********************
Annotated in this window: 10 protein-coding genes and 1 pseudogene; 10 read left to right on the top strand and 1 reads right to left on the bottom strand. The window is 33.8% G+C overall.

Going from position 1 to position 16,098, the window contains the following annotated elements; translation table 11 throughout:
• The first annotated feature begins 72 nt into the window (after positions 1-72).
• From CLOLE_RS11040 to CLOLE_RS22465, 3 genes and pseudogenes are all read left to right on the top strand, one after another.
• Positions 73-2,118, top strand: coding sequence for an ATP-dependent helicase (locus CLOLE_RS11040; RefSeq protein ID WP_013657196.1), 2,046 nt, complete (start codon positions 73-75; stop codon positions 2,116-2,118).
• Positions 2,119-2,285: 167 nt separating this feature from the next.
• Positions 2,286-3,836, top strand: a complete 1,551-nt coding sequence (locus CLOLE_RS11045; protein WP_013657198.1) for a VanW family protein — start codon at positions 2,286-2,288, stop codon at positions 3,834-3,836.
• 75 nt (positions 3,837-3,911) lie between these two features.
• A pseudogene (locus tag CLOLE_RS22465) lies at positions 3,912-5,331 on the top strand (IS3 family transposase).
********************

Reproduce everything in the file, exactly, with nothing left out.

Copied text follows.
Annotated in this window: 10 protein-coding genes and 1 pseudogene; 10 read left to right on the top strand and 1 reads right to left on the bottom strand. The window is 33.8% G+C overall.

Going from position 1 to position 16,098, the window contains the following annotated elements; translation table 11 throughout:
• The first annotated feature begins 72 nt into the window (after positions 1-72).
• From CLOLE_RS11040 to CLOLE_RS22465, 3 genes and pseudogenes are all read left to right on the top strand, one after another.
• Positions 73-2,118, top strand: coding sequence for an ATP-dependent helicase (locus CLOLE_RS11040; RefSeq protein ID WP_013657196.1), 2,046 nt, complete (start codon positions 73-75; stop codon positions 2,116-2,118).
• Positions 2,119-2,285: 167 nt separating this feature from the next.
• Positions 2,286-3,836, top strand: a complete 1,551-nt coding sequence (locus CLOLE_RS11045; protein WP_013657198.1) for a VanW family protein — start codon at positions 2,286-2,288, stop codon at positions 3,834-3,836.
• 75 nt (positions 3,837-3,911) lie between these two features.
• A pseudogene (locus tag CLOLE_RS22465) lies at positions 3,912-5,331 on the top strand (IS3 family transposase).